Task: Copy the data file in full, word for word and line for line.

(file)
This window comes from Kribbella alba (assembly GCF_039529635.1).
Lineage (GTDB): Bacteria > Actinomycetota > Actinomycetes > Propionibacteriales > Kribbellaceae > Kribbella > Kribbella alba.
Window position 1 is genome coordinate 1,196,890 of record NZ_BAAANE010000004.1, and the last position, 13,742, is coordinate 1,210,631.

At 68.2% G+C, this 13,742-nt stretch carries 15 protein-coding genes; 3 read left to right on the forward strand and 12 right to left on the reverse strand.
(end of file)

This window comes from Kribbella alba (assembly GCF_039529635.1).
Lineage (GTDB): Bacteria > Actinomycetota > Actinomycetes > Propionibacteriales > Kribbellaceae > Kribbella > Kribbella alba.
Window position 1 is genome coordinate 1,196,890 of record NZ_BAAANE010000004.1, and the last position, 13,742, is coordinate 1,210,631.

At 68.2% G+C, this 13,742-nt stretch carries 15 protein-coding genes; 3 read left to right on the forward strand and 12 right to left on the reverse strand.